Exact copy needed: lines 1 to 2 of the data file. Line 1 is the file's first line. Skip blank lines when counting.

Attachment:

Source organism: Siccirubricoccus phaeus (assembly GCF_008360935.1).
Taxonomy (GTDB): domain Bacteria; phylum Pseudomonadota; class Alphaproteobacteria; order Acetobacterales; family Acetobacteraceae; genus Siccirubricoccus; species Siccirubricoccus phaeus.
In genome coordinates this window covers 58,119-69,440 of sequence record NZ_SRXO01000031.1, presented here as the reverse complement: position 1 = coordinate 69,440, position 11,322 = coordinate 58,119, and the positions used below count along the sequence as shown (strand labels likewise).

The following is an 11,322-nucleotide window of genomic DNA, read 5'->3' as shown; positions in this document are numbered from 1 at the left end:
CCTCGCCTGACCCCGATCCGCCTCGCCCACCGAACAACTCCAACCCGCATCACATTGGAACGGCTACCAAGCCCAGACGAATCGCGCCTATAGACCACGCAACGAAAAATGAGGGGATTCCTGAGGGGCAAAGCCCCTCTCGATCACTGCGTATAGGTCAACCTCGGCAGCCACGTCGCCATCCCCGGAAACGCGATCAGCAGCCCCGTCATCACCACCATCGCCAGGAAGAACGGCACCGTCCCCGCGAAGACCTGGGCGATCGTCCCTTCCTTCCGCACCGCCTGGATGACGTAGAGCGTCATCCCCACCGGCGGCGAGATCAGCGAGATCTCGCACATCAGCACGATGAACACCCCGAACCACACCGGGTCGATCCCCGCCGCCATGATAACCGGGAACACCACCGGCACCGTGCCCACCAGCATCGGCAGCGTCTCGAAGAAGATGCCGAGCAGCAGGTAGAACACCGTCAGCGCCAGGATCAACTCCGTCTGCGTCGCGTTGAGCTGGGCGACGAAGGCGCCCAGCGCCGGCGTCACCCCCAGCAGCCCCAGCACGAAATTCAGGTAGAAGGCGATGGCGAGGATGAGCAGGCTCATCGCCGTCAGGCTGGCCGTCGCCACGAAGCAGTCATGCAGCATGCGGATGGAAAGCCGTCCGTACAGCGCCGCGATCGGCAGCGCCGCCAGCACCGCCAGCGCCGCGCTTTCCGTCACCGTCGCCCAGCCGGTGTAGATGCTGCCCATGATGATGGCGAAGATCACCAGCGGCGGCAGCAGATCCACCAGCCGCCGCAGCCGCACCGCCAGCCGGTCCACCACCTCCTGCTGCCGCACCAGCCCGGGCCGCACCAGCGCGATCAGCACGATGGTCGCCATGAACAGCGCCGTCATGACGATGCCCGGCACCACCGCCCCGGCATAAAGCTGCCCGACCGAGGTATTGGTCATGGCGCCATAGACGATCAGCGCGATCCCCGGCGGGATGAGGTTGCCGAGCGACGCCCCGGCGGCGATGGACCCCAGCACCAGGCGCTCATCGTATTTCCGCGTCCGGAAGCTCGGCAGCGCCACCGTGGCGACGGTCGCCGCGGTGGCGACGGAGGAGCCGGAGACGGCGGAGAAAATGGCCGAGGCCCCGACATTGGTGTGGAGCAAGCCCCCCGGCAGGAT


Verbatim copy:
Source organism: Siccirubricoccus phaeus (assembly GCF_008360935.1).
Taxonomy (GTDB): domain Bacteria; phylum Pseudomonadota; class Alphaproteobacteria; order Acetobacterales; family Acetobacteraceae; genus Siccirubricoccus; species Siccirubricoccus phaeus.